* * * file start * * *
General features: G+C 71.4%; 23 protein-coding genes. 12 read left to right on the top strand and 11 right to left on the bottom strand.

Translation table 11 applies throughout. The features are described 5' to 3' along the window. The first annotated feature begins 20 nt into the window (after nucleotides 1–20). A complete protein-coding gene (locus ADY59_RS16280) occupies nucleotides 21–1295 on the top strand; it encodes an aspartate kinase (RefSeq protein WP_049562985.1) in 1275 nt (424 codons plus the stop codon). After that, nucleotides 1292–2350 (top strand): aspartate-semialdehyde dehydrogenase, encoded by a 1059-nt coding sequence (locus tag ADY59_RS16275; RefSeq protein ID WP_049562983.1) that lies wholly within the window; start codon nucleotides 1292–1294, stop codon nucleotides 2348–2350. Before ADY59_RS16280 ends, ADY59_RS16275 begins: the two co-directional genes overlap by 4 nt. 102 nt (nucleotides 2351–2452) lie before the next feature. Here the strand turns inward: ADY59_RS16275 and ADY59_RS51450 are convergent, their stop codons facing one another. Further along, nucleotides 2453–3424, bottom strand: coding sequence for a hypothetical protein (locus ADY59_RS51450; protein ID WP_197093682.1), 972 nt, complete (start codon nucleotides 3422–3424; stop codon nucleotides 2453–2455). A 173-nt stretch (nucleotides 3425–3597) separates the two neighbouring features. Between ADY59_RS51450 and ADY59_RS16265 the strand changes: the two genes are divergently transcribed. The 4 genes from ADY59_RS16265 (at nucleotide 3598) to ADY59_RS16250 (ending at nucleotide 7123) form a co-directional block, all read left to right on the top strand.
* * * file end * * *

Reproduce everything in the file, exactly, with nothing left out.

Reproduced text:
General features: G+C 71.4%; 23 protein-coding genes. 12 read left to right on the top strand and 11 right to left on the bottom strand.

Translation table 11 applies throughout. The features are described 5' to 3' along the window. The first annotated feature begins 20 nt into the window (after nucleotides 1–20). A complete protein-coding gene (locus ADY59_RS16280) occupies nucleotides 21–1295 on the top strand; it encodes an aspartate kinase (RefSeq protein WP_049562985.1) in 1275 nt (424 codons plus the stop codon). After that, nucleotides 1292–2350 (top strand): aspartate-semialdehyde dehydrogenase, encoded by a 1059-nt coding sequence (locus tag ADY59_RS16275; RefSeq protein ID WP_049562983.1) that lies wholly within the window; start codon nucleotides 1292–1294, stop codon nucleotides 2348–2350. Before ADY59_RS16280 ends, ADY59_RS16275 begins: the two co-directional genes overlap by 4 nt. 102 nt (nucleotides 2351–2452) lie before the next feature. Here the strand turns inward: ADY59_RS16275 and ADY59_RS51450 are convergent, their stop codons facing one another. Further along, nucleotides 2453–3424, bottom strand: coding sequence for a hypothetical protein (locus ADY59_RS51450; protein ID WP_197093682.1), 972 nt, complete (start codon nucleotides 3422–3424; stop codon nucleotides 2453–2455). A 173-nt stretch (nucleotides 3425–3597) separates the two neighbouring features. Between ADY59_RS51450 and ADY59_RS16265 the strand changes: the two genes are divergently transcribed. The 4 genes from ADY59_RS16265 (at nucleotide 3598) to ADY59_RS16250 (ending at nucleotide 7123) form a co-directional block, all read left to right on the top strand.